Smoking Ceremony Garden Launch
Just outside Unit G is Jornung-Bik – A Pleasant Place, that was the scene this morning of a ceremony that has been observed for thousands of years to cleanse places and promote the wellbeing of people and guests on Country.
Colin Hunter Jr, Traditional Owner, welcomed attendees with a Smoking Ceremony, an Aboriginal custom that involves burning native plants which have cleansing properties. They are believed to ward off bad spirits from the people and the land and make pathways for a brighter future.
The opening of Jornung-Bik, Smoking Ceremony Garden, is part of a larger initiative that aims to improve cultural safety at Northern Health, stated Siva Sivarajah, Chief Executive Northern Health.
“It is the outcome of our partnership with staff members, patients and families, Wurundjeri Elders and the greater community to deliver a culturally appropriate space,” Mr Sivarajah explained.
Attendees included Cr Lawrie Cox, Mayor of Whittlesea, Kelli Hunter – Traditional Owner, Aboriginal elders and community, the Northern Health Aboriginal Advisory Committee Members and members of the Northern Health Executive Team and staff.
Simon Keating, Chief Strategy, Business and Development Officer, said the need for the garden was identified when an Aboriginal patient on a 12 year cancer journey entered Northern Health palliative care, before entering the dream time. At the request of the patient’s family, they wished to perform a Smoking Ceremony in the patient’s final days on the ward.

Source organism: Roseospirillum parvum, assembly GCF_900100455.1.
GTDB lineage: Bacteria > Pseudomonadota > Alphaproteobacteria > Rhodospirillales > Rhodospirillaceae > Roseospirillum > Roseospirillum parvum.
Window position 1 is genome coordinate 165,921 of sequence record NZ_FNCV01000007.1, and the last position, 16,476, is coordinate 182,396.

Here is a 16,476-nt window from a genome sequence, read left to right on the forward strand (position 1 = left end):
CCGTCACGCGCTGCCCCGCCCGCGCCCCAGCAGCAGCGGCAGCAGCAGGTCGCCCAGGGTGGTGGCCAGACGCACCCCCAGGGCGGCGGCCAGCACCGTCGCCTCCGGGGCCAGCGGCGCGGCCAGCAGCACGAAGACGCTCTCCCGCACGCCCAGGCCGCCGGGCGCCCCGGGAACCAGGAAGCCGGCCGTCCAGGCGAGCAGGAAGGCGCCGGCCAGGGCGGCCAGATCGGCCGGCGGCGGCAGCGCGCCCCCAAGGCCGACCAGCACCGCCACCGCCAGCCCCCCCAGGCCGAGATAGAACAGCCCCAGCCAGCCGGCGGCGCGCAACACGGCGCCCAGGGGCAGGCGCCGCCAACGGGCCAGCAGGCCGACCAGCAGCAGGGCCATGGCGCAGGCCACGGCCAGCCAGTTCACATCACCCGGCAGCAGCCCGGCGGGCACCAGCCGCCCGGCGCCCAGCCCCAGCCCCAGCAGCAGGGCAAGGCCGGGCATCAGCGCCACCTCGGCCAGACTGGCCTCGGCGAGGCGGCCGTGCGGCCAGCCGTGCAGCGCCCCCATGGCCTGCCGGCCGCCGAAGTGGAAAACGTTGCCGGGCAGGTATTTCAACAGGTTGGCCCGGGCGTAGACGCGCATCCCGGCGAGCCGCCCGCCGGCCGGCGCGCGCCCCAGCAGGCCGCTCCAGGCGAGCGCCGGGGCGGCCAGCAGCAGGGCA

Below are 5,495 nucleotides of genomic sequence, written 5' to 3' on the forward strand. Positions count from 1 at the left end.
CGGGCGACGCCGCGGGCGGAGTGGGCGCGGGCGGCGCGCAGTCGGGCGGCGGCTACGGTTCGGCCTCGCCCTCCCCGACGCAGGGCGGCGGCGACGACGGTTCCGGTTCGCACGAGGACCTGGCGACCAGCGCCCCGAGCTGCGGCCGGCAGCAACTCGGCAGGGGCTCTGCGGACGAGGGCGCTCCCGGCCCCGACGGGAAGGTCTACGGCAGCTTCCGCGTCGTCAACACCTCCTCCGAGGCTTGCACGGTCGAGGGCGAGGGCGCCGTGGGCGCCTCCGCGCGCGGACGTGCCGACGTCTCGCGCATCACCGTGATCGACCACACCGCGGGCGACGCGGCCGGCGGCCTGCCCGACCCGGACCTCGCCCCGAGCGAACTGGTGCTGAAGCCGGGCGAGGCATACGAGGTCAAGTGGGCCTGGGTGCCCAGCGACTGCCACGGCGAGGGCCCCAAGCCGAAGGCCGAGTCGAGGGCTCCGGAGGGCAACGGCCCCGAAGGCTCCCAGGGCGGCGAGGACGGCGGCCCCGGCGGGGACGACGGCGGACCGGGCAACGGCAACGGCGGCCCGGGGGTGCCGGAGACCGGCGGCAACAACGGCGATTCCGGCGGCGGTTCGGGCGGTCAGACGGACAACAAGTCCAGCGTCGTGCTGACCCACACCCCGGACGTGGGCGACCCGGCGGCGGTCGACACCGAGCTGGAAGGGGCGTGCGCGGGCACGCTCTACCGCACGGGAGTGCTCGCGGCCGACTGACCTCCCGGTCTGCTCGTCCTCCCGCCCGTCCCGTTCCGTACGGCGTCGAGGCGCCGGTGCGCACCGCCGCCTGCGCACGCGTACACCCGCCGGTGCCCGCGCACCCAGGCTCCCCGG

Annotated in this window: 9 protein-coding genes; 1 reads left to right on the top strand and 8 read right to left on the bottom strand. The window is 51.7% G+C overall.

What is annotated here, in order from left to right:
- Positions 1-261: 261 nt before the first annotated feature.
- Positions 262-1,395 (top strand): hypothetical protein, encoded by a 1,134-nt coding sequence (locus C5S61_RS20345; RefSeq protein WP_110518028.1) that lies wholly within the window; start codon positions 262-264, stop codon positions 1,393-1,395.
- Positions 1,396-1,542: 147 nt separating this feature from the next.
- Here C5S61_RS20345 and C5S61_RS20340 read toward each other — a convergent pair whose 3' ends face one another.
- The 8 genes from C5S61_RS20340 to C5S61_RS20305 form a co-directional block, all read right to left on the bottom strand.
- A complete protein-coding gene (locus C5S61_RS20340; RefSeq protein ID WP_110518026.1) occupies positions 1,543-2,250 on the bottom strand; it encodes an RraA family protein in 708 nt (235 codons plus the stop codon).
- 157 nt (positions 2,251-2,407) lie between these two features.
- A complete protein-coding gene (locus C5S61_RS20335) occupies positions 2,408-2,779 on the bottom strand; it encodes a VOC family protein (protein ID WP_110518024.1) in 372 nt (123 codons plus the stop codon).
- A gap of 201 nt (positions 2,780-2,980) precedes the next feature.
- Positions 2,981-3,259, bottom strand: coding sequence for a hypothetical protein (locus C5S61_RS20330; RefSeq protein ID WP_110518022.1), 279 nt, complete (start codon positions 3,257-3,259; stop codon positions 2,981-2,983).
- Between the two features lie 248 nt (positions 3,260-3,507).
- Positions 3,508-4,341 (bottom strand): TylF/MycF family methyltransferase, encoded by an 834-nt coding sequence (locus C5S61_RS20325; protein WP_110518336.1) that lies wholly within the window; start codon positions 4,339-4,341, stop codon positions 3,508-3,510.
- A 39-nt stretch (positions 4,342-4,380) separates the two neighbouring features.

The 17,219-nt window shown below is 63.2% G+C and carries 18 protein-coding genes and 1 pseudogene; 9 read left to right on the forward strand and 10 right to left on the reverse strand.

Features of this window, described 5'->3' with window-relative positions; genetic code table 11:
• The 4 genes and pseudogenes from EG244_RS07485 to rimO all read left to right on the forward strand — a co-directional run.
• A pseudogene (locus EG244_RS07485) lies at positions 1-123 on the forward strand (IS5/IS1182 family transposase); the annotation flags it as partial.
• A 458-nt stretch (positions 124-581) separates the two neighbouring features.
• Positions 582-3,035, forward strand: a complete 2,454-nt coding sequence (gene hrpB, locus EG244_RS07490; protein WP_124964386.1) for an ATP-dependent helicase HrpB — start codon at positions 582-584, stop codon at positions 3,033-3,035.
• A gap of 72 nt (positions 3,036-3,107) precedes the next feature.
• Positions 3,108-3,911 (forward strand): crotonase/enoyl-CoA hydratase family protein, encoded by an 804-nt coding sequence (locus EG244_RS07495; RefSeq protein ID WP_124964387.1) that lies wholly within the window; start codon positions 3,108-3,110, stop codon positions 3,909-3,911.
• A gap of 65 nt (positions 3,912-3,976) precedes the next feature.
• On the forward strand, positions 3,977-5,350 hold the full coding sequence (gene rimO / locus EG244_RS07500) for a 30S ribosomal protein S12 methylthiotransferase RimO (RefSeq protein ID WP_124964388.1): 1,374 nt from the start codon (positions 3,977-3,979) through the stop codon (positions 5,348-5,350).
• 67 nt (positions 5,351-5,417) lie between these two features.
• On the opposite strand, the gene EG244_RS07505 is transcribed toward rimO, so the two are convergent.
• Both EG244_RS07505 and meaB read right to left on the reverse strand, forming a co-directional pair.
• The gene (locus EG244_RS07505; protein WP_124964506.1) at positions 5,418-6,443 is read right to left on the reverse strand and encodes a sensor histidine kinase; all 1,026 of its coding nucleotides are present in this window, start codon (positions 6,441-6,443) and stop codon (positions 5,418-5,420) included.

In recent past, Northern Health has had much to celebrate about our diverse community. Just a few weeks ago, we marked Harmony Week, in which National Close the Gap Day played an important role.
Northern Health is currently in the process of installing welcome signs in all our centres and hospitals, which welcomes patients in 14 languages and acknowledges the traditional owners of the land.
At today’s opening, Mr Sivarajah announced the new wing under construction, would host a dedicated Aboriginal Family Room on Level 2.
Karen Bryant, Proud Gunditjmara woman and Senior Aboriginal Liaison Officer at Northern Health said, “We now have a culturally safe space for Smoking Ceremonies. Included in this garden, we have installed a bollard or ‘message stick’ to educate the broader community about the significance of Smoking Ceremonies to Aboriginal and Torres Strait Islander people.”
The event concluded with didgeridoo player, Robert Bamblett and morning tea.